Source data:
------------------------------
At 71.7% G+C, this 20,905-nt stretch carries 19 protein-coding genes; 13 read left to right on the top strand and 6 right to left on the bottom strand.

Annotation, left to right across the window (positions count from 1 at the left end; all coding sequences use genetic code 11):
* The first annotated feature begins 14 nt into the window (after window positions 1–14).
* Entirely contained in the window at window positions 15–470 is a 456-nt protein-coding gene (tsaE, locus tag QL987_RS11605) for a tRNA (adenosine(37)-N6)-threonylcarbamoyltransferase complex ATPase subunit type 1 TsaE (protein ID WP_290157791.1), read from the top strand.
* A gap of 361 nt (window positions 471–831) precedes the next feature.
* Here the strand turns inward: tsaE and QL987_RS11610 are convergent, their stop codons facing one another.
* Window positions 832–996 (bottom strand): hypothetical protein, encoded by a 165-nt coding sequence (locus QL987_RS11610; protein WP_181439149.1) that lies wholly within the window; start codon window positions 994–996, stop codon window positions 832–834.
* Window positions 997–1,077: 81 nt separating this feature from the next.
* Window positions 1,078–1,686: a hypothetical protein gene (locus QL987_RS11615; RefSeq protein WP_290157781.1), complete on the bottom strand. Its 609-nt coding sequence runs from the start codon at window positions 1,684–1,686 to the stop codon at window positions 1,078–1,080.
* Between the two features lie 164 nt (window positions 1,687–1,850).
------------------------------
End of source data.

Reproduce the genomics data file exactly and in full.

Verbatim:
At 71.7% G+C, this 20,905-nt stretch carries 19 protein-coding genes; 13 read left to right on the top strand and 6 right to left on the bottom strand.

Annotation, left to right across the window (positions count from 1 at the left end; all coding sequences use genetic code 11):
* The first annotated feature begins 14 nt into the window (after window positions 1–14).
* Entirely contained in the window at window positions 15–470 is a 456-nt protein-coding gene (tsaE, locus tag QL987_RS11605) for a tRNA (adenosine(37)-N6)-threonylcarbamoyltransferase complex ATPase subunit type 1 TsaE (protein ID WP_290157791.1), read from the top strand.
* A gap of 361 nt (window positions 471–831) precedes the next feature.
* Here the strand turns inward: tsaE and QL987_RS11610 are convergent, their stop codons facing one another.
* Window positions 832–996 (bottom strand): hypothetical protein, encoded by a 165-nt coding sequence (locus QL987_RS11610; protein WP_181439149.1) that lies wholly within the window; start codon window positions 994–996, stop codon window positions 832–834.
* Window positions 997–1,077: 81 nt separating this feature from the next.
* Window positions 1,078–1,686: a hypothetical protein gene (locus QL987_RS11615; RefSeq protein WP_290157781.1), complete on the bottom strand. Its 609-nt coding sequence runs from the start codon at window positions 1,684–1,686 to the stop codon at window positions 1,078–1,080.
* Between the two features lie 164 nt (window positions 1,687–1,850).